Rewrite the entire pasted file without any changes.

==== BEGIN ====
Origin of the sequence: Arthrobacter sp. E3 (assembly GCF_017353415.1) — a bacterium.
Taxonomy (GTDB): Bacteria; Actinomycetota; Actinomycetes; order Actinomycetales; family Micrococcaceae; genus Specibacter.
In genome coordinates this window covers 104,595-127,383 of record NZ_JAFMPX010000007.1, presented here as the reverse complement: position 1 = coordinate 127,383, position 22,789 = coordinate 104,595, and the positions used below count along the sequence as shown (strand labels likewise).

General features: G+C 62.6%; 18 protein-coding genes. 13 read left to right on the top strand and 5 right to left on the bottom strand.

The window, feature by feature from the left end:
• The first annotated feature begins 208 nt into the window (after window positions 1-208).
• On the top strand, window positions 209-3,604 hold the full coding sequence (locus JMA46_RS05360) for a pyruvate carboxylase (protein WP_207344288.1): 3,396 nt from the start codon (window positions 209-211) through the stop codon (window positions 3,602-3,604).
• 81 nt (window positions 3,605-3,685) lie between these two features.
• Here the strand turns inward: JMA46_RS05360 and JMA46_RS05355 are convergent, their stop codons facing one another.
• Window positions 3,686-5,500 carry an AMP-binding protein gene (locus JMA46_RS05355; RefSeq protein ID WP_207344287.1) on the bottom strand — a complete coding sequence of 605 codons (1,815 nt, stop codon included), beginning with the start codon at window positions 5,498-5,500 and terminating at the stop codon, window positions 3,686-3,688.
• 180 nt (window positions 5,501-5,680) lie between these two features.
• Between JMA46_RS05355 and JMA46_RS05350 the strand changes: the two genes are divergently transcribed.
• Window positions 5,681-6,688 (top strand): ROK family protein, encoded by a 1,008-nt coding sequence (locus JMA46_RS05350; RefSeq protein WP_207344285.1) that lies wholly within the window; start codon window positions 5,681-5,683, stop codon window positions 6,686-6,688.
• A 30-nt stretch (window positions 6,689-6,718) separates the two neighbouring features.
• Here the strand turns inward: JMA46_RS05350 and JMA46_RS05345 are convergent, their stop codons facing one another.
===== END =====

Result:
Origin of the sequence: Arthrobacter sp. E3 (assembly GCF_017353415.1) — a bacterium.
Taxonomy (GTDB): Bacteria; Actinomycetota; Actinomycetes; order Actinomycetales; family Micrococcaceae; genus Specibacter.
In genome coordinates this window covers 104,595-127,383 of record NZ_JAFMPX010000007.1, presented here as the reverse complement: position 1 = coordinate 127,383, position 22,789 = coordinate 104,595, and the positions used below count along the sequence as shown (strand labels likewise).

General features: G+C 62.6%; 18 protein-coding genes. 13 read left to right on the top strand and 5 right to left on the bottom strand.

The window, feature by feature from the left end:
• The first annotated feature begins 208 nt into the window (after window positions 1-208).
• On the top strand, window positions 209-3,604 hold the full coding sequence (locus JMA46_RS05360) for a pyruvate carboxylase (protein WP_207344288.1): 3,396 nt from the start codon (window positions 209-211) through the stop codon (window positions 3,602-3,604).
• 81 nt (window positions 3,605-3,685) lie between these two features.
• Here the strand turns inward: JMA46_RS05360 and JMA46_RS05355 are convergent, their stop codons facing one another.
• Window positions 3,686-5,500 carry an AMP-binding protein gene (locus JMA46_RS05355; RefSeq protein ID WP_207344287.1) on the bottom strand — a complete coding sequence of 605 codons (1,815 nt, stop codon included), beginning with the start codon at window positions 5,498-5,500 and terminating at the stop codon, window positions 3,686-3,688.
• 180 nt (window positions 5,501-5,680) lie between these two features.
• Between JMA46_RS05355 and JMA46_RS05350 the strand changes: the two genes are divergently transcribed.
• Window positions 5,681-6,688 (top strand): ROK family protein, encoded by a 1,008-nt coding sequence (locus JMA46_RS05350; RefSeq protein WP_207344285.1) that lies wholly within the window; start codon window positions 5,681-5,683, stop codon window positions 6,686-6,688.
• A 30-nt stretch (window positions 6,689-6,718) separates the two neighbouring features.
• Here the strand turns inward: JMA46_RS05350 and JMA46_RS05345 are convergent, their stop codons facing one another.